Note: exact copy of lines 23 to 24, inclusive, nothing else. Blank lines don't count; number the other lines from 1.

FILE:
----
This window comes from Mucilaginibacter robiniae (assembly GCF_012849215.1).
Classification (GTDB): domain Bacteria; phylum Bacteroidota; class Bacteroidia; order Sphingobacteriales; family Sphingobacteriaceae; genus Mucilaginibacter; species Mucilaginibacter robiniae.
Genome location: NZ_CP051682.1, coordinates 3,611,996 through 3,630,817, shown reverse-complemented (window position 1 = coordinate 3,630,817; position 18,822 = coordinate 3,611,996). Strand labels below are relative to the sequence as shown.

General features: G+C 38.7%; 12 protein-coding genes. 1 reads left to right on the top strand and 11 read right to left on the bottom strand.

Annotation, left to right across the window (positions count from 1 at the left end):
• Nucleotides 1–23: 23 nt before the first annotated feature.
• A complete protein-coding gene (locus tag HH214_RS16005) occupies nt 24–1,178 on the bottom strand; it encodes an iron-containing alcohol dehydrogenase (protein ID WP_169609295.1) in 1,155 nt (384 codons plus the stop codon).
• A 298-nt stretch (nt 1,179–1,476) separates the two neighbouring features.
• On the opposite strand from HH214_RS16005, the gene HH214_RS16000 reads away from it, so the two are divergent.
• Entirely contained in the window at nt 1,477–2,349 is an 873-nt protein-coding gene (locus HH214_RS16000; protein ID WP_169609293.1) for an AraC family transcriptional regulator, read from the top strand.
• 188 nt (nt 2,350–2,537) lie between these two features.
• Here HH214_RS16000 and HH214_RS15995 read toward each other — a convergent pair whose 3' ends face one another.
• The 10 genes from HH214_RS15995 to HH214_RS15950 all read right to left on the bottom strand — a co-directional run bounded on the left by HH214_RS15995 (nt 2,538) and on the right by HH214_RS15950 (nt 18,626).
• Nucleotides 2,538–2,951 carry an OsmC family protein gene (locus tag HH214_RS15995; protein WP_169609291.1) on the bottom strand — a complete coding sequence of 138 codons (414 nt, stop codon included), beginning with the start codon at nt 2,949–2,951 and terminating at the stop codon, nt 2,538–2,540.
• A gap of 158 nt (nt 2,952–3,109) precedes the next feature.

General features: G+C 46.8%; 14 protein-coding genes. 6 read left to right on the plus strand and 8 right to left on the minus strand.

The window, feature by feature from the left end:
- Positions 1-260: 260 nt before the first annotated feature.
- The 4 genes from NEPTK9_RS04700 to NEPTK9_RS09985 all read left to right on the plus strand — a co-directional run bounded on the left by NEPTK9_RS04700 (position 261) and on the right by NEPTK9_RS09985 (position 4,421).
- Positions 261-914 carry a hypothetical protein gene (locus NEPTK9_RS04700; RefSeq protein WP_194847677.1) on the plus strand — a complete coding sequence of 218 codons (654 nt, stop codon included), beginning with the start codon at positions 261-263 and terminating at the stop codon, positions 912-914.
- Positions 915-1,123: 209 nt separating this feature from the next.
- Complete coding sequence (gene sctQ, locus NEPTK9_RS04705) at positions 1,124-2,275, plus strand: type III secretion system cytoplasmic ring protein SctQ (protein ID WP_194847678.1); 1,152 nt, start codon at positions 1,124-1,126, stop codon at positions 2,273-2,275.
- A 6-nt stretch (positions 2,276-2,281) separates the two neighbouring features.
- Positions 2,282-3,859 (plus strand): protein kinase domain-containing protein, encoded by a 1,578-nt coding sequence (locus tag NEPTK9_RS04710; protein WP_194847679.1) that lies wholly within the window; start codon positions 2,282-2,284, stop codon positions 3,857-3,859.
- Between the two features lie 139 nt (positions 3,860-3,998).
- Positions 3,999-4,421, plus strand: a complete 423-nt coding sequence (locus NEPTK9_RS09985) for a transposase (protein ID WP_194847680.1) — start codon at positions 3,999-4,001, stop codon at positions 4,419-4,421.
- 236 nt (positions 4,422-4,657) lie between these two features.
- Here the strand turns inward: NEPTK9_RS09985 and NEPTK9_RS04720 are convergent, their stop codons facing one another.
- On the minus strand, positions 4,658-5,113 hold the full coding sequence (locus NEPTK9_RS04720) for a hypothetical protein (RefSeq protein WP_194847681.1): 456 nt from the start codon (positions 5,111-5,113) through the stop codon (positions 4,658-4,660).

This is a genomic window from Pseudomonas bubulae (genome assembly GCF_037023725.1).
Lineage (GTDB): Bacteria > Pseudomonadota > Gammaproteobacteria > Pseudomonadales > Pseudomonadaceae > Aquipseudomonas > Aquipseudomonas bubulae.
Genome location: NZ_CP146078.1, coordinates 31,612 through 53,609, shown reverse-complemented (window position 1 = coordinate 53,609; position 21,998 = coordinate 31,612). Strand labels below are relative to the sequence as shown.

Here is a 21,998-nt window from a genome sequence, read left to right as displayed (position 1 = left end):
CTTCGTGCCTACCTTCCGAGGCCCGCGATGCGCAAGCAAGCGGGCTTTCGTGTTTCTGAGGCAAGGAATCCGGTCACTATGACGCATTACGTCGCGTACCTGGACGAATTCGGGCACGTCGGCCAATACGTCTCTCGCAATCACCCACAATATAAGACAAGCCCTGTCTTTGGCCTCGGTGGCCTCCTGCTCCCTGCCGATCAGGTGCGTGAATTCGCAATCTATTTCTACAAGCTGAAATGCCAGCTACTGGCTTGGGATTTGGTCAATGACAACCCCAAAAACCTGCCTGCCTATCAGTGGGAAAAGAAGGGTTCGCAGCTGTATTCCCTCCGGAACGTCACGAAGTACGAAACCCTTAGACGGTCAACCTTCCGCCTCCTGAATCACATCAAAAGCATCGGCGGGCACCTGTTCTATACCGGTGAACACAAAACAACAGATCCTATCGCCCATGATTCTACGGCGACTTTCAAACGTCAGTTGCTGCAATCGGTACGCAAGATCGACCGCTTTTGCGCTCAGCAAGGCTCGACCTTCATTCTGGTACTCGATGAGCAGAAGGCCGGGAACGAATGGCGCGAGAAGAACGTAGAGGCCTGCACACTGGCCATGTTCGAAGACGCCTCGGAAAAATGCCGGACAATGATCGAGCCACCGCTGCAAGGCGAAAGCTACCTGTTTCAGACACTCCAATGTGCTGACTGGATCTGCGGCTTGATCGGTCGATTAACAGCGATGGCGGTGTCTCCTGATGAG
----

- A 6-nt stretch (positions 2,276-2,281) separates the two neighbouring features.
- Positions 2,282-3,859 (plus strand): protein kinase domain-containing protein, encoded by a 1,578-nt coding sequence (locus tag NEPTK9_RS04710; protein WP_194847679.1) that lies wholly within the window; start codon positions 2,282-2,284, stop codon positions 3,857-3,859.